Easter 1995: Michael Zaite's phone rings at 7 p.m. On the other end is the soundman at Wilbert's in the Flats, a bar (now closed) that featured live music.
"Hey, Mike, you have to get down here," the soundman says.
"What's going on?" says Zaite, concerned by the urgency in the man's voice.
"The guitarist for John Mayall is really digging your amp; he's been playing it all day!"
Zaite is better known as "Dr. Z" by guitarists all over the world who marvel at his line of handmade amplifiers. Musicians including the Eagles' guitarist Joe Walsh, the Black Crowes, Steve Earle, Boz Scaggs, John Mayall & The Bluesbreakers and country artists Lucinda Williams and Brad Paisley all plug into Dr. Z's amps.
The amp in question that night had been left at the bar by Zaite as a demonstration model for the musicians who performed there. Luckily, Buddy Whittington from The Bluesbreakers decided to plug in to it and loved what he heard. Zaite says that is by no means an everyday occurrence.
"It's hard to go after the big players," admits the 49-year-old Zaite, who is sitting in the office of his Maple Heights manufacturing facility surrounded by photos of some of his famous customers. "Basically, they have to talk to you first. I've been lucky and made a lot of friends, so it's been easier to make those connections."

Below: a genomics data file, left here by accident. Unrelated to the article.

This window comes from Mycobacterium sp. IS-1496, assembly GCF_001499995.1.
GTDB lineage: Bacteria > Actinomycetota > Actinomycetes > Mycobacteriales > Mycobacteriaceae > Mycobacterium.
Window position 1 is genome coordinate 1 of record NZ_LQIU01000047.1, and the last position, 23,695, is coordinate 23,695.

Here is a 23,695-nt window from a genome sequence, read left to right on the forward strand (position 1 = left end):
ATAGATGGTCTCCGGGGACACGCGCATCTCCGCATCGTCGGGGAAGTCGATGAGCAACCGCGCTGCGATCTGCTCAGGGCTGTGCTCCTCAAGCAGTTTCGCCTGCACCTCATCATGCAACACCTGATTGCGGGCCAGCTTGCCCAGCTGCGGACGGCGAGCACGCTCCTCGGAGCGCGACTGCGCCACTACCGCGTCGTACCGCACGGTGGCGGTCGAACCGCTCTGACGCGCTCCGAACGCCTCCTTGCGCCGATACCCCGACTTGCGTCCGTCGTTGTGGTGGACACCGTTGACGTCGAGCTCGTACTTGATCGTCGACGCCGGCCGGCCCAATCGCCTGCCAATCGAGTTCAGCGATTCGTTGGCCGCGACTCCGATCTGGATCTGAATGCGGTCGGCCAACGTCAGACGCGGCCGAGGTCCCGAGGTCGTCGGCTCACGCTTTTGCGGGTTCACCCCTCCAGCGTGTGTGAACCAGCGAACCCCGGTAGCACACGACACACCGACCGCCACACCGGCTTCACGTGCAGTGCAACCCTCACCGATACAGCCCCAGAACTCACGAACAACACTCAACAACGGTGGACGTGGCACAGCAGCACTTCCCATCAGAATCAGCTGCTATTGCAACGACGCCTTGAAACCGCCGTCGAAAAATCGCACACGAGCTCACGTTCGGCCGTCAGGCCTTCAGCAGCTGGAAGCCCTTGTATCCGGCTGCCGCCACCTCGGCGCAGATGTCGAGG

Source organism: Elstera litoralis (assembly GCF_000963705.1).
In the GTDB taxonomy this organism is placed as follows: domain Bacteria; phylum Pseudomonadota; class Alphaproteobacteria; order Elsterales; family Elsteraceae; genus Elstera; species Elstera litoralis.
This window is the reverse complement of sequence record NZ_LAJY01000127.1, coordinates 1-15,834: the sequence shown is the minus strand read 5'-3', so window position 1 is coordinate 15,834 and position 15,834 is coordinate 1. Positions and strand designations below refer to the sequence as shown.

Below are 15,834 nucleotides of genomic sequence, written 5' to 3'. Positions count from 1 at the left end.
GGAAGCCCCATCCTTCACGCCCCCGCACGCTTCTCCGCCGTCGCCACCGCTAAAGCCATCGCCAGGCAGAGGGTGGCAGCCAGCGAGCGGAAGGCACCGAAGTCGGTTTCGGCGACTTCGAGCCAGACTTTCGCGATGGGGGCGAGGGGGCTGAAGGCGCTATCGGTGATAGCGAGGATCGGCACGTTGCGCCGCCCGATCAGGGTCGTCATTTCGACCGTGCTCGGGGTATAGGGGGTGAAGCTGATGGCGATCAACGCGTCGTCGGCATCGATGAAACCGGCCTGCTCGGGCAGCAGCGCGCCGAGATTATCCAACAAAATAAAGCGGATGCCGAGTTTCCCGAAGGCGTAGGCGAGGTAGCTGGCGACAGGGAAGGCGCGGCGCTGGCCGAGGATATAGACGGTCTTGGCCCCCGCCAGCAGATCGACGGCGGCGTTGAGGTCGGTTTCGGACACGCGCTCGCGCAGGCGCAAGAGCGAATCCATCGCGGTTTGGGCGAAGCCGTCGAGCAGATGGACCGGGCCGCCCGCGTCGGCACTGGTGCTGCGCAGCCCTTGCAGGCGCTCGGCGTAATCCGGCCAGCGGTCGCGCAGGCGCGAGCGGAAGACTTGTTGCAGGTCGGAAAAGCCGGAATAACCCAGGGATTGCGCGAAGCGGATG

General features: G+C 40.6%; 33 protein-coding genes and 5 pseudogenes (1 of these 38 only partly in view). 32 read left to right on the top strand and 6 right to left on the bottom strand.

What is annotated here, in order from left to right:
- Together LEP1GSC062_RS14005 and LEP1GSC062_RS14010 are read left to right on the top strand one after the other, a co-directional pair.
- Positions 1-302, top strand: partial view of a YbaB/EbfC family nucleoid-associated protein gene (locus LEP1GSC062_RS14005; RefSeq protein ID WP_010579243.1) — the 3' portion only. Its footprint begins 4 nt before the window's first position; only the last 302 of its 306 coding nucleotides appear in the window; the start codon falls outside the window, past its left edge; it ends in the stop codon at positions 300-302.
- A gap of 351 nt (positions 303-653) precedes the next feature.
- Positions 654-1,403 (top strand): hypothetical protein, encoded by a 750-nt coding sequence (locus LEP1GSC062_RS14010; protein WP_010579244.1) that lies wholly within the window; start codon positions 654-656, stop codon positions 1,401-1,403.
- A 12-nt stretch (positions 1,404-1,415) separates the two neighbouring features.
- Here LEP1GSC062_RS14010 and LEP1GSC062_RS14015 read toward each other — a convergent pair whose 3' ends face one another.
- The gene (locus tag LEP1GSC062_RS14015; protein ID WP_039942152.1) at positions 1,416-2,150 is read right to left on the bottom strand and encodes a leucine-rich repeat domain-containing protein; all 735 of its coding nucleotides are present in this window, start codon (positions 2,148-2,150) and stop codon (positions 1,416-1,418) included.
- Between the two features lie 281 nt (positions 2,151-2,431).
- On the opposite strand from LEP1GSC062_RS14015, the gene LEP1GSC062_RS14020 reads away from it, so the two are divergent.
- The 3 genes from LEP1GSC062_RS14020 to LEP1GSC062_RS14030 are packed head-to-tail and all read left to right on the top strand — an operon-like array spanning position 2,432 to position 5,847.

Dr. Z, who pulls his moniker from his first and middle initials, M.D., landed his stable of big name accounts through a network of friends and colleagues in the industry, good press, positive word-of-mouth and, of course, quality products. Zaite invests little in advertising and accepts only as many orders as he can handle.
During his growth, he has twice moved into larger manufacturing facilities and added two employees.
Zaite's father was a television and radio repairman. As a boy, he watched his father repair electronic equipment and recalls with mock pride how he helped repair a Dynakit stereo system at age 13.
"I think he let me solder a few wires together," Zaite says with a laugh. "Ever since then, I've been fascinated with electronics."
Zaite earned a degree in electrical engineering from Cleveland State University before taking a job with a company that manufactured CAT scanners, MRIs and other medical imaging equipment. When the company was bought out by General Electric medical systems in the late 1980s, Zaite was ready for a change.
Combining the two loves of his life -- electronics and music -- seemed like the perfect solution. So with a $3,500 investment in test equipment and materials, he started his amplifier manufacturing and repair business in his Garfield Heights basement in 1988.
The big break
Business was slow but steady for the first couple years while Zaite experimented with the right sound for his amplifiers. In 1991, he called an old Cleveland friend, David Sparrow, who was the manager for Joe Walsh, the Eagles guitarist, popular solo artist and Cleveland native. Zaite asked Sparrow if Walsh would like to try out one of his amplifiers.
That night, Zaite met Walsh. The guitarist took an amp back to his hotel room and literally took it apart -- he was an electronics major at Kent State University. He liked what he saw and heard, and Zaite landed his first major artist.
Two years later, Walsh ordered another amplifier to use on the highly publicized Eagles reunion tour.
"That's kind of when the ball started to get rolling for me," Zaite says. "I got national attention. People wanted to know, 'What's that amp Joe Walsh is using?"